What is it about?
Iron (Fe) is the most important ferromagnetic element, not only for its high magnetic moment and high Curie temperature but for its abundance as well. Fe-based magnetic materials are therefore widely applied in technologies and industries, with most of the applications for soft magnetic materials, because of the low magnetocrystalline anisotropy (MCA) of Fe. However, it is possible to realize magnetic hardening in Fe-based materials as we have learned from the early carbon steel permanent magnets, although the coercivity of the magnets was modest. In this paper, we review the history and the recent developments of Fe-based hard and semi-hard magnetic materials with a focus on mechanisms of high MCA in Fe-based phases and the related crystal and electronic structures.
Photo by Abby Anaday on Unsplash
Why is it important?
The green energy field such as electric/hybrid vehicles, and wind turbines has a rapidly increasing demand for high-performance permanent magnets. The presently used magnets are Nd-Fe-B, which need resource-limited, high-cost rare earth (RE) elements such as Nd, Pr, etc. RE-free, resource-abundant iron-based materials are promising alternatives and attracting more research attention recently.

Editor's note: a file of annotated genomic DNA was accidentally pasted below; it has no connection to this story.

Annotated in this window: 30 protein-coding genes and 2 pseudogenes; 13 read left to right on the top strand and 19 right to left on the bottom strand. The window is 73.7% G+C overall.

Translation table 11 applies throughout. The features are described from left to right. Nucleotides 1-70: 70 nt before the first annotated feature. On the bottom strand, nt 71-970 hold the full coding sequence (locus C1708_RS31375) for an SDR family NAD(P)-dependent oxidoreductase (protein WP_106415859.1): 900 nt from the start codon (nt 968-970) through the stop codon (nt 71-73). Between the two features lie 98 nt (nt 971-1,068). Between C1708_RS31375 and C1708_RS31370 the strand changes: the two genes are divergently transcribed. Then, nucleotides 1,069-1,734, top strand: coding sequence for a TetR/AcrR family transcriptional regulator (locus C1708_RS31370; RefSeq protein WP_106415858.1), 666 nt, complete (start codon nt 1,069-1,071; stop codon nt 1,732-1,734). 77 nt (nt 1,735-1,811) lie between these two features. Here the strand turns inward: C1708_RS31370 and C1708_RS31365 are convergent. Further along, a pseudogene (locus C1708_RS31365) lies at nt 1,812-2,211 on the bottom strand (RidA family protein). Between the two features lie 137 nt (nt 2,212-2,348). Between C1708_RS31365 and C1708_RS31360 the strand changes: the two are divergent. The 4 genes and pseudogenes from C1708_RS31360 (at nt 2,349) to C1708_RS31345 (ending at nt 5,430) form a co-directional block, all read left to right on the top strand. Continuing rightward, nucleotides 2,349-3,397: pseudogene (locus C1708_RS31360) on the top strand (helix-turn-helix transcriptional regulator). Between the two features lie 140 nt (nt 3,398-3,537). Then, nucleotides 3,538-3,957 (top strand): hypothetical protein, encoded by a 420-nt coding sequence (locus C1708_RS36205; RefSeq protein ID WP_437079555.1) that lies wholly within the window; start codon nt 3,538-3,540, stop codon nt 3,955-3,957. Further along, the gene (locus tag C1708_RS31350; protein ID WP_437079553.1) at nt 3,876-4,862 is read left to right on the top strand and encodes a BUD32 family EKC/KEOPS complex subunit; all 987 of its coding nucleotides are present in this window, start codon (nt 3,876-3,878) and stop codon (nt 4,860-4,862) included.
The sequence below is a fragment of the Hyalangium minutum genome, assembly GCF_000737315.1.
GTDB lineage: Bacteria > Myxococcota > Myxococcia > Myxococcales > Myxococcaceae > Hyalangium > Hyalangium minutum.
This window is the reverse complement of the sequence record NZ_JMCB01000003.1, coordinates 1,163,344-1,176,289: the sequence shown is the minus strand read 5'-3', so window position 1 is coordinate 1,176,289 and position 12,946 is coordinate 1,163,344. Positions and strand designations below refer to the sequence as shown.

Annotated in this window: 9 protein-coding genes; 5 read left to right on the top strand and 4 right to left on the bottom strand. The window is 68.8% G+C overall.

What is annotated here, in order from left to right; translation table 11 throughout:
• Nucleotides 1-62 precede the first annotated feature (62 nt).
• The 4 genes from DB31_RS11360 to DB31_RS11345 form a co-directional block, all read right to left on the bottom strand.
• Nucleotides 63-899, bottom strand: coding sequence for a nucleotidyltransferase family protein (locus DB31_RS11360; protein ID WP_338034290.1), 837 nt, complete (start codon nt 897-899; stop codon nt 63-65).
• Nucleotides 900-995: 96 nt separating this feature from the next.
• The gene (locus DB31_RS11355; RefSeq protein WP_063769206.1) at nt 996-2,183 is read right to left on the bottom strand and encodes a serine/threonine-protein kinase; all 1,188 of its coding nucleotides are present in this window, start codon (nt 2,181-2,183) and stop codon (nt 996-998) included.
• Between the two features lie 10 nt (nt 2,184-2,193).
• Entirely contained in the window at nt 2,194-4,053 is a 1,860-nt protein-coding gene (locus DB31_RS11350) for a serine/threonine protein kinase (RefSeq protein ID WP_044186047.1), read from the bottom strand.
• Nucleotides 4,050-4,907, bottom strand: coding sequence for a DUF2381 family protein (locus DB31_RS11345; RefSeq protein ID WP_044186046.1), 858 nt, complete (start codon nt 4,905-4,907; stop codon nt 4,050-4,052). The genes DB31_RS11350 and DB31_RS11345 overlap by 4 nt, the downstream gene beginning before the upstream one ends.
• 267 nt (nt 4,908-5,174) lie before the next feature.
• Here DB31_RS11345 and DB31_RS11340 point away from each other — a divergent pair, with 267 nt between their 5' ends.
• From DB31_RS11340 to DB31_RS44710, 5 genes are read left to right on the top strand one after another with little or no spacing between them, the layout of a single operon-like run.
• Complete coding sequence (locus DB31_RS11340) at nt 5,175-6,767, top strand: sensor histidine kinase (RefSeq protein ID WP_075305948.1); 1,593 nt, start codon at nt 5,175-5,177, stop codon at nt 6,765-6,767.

Read the Original
This page is a summary of: Hard and semi-hard Fe-based magnetic materials, Journal of Alloys and Compounds, September 2023, Elsevier, DOI: 10.1016/j.jallcom.2023.170258.
You can read the full text:
The following have contributed to this page